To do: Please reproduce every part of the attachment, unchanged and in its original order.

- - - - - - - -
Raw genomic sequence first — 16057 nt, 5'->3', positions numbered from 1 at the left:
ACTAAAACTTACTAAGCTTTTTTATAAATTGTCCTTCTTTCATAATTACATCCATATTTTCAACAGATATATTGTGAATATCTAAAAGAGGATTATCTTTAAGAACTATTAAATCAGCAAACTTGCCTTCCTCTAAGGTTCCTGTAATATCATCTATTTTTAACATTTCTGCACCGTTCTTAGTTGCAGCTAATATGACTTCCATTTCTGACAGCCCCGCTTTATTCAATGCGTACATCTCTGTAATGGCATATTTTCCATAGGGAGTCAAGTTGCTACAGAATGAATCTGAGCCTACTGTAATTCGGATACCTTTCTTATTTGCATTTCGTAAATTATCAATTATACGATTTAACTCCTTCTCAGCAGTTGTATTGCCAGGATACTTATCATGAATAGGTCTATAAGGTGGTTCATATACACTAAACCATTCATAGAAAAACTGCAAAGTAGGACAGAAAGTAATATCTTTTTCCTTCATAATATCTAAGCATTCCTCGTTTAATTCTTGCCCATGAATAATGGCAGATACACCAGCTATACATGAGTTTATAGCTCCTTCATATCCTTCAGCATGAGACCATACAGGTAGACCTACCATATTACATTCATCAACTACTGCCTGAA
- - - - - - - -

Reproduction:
Raw genomic sequence first — 16057 nt, 5'->3', positions numbered from 1 at the left:
ACTAAAACTTACTAAGCTTTTTTATAAATTGTCCTTCTTTCATAATTACATCCATATTTTCAACAGATATATTGTGAATATCTAAAAGAGGATTATCTTTAAGAACTATTAAATCAGCAAACTTGCCTTCCTCTAAGGTTCCTGTAATATCATCTATTTTTAACATTTCTGCACCGTTCTTAGTTGCAGCTAATATGACTTCCATTTCTGACAGCCCCGCTTTATTCAATGCGTACATCTCTGTAATGGCATATTTTCCATAGGGAGTCAAGTTGCTACAGAATGAATCTGAGCCTACTGTAATTCGGATACCTTTCTTATTTGCATTTCGTAAATTATCAATTATACGATTTAACTCCTTCTCAGCAGTTGTATTGCCAGGATACTTATCATGAATAGGTCTATAAGGTGGTTCATATACACTAAACCATTCATAGAAAAACTGCAAAGTAGGACAGAAAGTAATATCTTTTTCCTTCATAATATCTAAGCATTCCTCGTTTAATTCTTGCCCATGAATAATGGCAGATACACCAGCTATACATGAGTTTATAGCTCCTTCATATCCTTCAGCATGAGACCATACAGGTAGACCTACCATATTACATTCATCAACTACTGCCTGAA